Tuesday, 26 June 2018
Questions without Notice: Take Note of Answers
That the Senate take note of the answers given by the Minister for Finance (Senator Cormann) to questions without notice asked by Senators Keneally, Sterle and Collins today relating to corporate taxation.
The first thing I have to say, in taking note, is here we again have Senator Cormann with another triumph of ideology over the facts. Ideology is just being backed out nonstop, incessantly, by this senator in complete contradiction to the facts.
Senator Cormann denies the fact that Republican Senator and presidential candidate Marco Rubio had rubbished the claims that corporate tax cuts would lead to an increase in wages. Senator Rubio referenced the experience in the United States, which recently also slashed corporate tax. He said:
In fact they bought back shares, a few gave out bonuses; there's no evidence whatsoever that the money's been massively poured back into the American worker.
That's the reality in the United States. That's also the reality in Canada, where the tax cuts did not result in more jobs, did not result in more investment. What it did result in was share buybacks, money going into the pockets of individuals and massive salary increases for the executives of the corporations in Canada and the US. That's exactly what happened.
What Senator Cormann needs to understand is that there is no invisible hand of the market out there. This nonsense that we hear all the time that the market will self-regulate, that the market will balance—what a load of rubbish! For the Leader of the Government in the Senate to stand here, after we've seen the global financial crisis, after we've seen the behaviour of corporations around the world, and defend that sort of behaviour and argue that that's the market at work is an absolute nonsense.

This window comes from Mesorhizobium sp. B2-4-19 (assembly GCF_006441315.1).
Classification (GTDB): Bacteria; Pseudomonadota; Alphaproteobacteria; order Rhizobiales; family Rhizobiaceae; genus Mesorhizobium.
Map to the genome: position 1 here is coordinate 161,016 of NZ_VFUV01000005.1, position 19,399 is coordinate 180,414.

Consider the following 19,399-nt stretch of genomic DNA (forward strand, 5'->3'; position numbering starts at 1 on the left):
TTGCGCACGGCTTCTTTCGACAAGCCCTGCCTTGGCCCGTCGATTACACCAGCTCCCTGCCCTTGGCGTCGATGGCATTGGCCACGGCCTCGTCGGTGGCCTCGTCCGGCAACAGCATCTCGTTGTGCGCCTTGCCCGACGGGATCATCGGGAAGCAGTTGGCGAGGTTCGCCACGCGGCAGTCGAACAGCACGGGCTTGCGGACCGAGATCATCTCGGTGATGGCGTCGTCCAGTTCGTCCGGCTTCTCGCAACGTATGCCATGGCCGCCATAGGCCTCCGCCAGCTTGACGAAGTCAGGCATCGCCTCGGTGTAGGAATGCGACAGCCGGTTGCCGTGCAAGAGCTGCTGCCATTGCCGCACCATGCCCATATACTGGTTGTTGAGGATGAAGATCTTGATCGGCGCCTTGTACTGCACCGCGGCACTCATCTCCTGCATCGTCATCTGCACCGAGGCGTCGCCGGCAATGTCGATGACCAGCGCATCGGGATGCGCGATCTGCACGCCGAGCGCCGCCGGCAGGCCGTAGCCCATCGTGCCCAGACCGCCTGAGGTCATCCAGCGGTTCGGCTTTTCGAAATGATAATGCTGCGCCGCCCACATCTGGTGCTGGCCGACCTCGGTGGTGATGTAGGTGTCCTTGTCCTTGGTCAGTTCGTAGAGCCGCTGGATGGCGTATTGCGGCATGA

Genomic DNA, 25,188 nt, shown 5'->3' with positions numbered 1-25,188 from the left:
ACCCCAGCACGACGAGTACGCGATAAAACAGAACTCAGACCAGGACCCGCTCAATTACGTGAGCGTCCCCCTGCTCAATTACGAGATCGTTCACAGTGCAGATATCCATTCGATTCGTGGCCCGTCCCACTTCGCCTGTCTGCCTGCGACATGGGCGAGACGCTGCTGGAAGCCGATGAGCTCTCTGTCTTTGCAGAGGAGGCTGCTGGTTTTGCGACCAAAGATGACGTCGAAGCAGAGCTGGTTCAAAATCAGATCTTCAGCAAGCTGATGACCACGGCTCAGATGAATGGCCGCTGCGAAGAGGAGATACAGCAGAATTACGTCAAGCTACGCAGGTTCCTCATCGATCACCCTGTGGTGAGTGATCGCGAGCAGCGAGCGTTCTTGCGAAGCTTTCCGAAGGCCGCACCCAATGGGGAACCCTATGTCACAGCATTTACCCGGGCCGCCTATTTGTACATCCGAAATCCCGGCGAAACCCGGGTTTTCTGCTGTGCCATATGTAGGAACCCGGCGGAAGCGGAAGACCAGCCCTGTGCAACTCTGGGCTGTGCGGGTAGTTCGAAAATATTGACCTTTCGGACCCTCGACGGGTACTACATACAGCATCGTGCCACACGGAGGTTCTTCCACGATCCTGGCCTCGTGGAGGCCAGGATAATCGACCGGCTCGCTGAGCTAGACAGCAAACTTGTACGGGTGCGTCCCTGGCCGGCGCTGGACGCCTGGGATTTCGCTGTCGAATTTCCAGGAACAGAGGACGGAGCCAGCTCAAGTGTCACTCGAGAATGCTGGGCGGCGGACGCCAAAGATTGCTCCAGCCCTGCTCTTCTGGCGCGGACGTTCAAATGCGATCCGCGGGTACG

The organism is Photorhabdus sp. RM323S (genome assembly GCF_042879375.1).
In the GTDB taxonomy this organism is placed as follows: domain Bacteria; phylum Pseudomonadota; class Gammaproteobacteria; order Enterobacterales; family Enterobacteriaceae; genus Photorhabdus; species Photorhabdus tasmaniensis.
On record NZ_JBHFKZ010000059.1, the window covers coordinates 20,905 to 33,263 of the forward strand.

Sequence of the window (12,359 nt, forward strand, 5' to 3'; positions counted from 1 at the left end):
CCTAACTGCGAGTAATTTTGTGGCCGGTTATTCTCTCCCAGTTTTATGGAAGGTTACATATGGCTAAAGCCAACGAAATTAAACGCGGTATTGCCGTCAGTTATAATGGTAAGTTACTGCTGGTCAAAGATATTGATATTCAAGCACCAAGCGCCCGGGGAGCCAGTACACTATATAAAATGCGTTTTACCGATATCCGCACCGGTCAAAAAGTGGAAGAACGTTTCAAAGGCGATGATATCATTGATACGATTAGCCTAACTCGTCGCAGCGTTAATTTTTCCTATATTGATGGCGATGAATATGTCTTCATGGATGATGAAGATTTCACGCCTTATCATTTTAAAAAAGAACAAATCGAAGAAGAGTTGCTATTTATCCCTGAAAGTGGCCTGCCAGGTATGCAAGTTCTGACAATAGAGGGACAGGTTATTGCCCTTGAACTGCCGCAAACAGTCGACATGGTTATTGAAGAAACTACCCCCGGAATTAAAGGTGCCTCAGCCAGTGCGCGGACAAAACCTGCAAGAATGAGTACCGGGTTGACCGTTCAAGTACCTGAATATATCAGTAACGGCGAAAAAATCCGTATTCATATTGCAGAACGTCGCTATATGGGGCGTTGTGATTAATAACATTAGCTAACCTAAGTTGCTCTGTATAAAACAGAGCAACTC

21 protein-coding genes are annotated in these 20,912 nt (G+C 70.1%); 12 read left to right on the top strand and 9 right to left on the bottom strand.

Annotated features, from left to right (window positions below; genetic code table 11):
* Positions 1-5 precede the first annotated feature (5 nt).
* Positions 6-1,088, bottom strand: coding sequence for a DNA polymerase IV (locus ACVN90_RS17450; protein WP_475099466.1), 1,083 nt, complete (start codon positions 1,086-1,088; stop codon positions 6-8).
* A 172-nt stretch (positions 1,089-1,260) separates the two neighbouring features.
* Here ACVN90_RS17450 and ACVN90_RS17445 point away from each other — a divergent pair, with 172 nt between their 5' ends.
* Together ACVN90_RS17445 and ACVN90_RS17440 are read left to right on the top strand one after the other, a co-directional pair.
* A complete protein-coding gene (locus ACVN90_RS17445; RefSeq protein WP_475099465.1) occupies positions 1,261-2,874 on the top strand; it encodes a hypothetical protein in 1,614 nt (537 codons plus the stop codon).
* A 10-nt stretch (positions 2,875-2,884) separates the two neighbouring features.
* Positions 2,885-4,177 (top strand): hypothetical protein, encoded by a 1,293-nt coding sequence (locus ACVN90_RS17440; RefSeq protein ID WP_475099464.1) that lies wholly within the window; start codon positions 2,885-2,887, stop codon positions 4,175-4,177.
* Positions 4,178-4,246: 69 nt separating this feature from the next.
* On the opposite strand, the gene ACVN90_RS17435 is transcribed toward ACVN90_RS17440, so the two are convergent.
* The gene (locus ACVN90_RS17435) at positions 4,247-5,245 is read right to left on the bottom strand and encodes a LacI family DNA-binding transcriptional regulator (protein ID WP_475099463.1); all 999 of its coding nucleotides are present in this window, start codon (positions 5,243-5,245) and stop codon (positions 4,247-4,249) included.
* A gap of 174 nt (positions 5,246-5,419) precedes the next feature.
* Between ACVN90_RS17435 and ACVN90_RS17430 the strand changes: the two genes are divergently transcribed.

Senator Cormann just gets up and goes into top gear; he just talks and talks and talks. Unfortunately, not much of it makes much sense. It might make a bit of sense to the ideologues in the rabble of a government that sits across the other side of this chamber, but it doesn't make much sense to the pensioners across the country who have watched the attacks by this coalition on their pensions. It doesn't make much sense to the underprivileged and those that are in need of support in this country, who are being attacked by this rabble of a government. It doesn't make much sense to the workers out there that are being denied their capacity to negotiate with their employers for a wage increase.
For Senator Cormann to get up here and say: 'Well, you know, if we give more money to big business and if we hand $17 billion to the banks, everything's going to be okay. There'll be more jobs. There'll be more investment,' is absolute nonsense. That is not what's happened, and that's exactly why the Business Council of Australia refused to sign off on a commitment that they would create more jobs or that they would invest more. The Business Council know that that is not what happens. The Business Council know that, if you give these tax cuts to businesses in this country, the bulk of it will go back to individual shareholders and go back to the executives of the companies. It won't flow through to ordinary workers, who would end up going out and would need that money to spend. The money will go to the banks. The money will go to the big end of town. The money goes into banks. The money goes into family trust funds. The money goes into all of the areas that will not create more activity in the economy.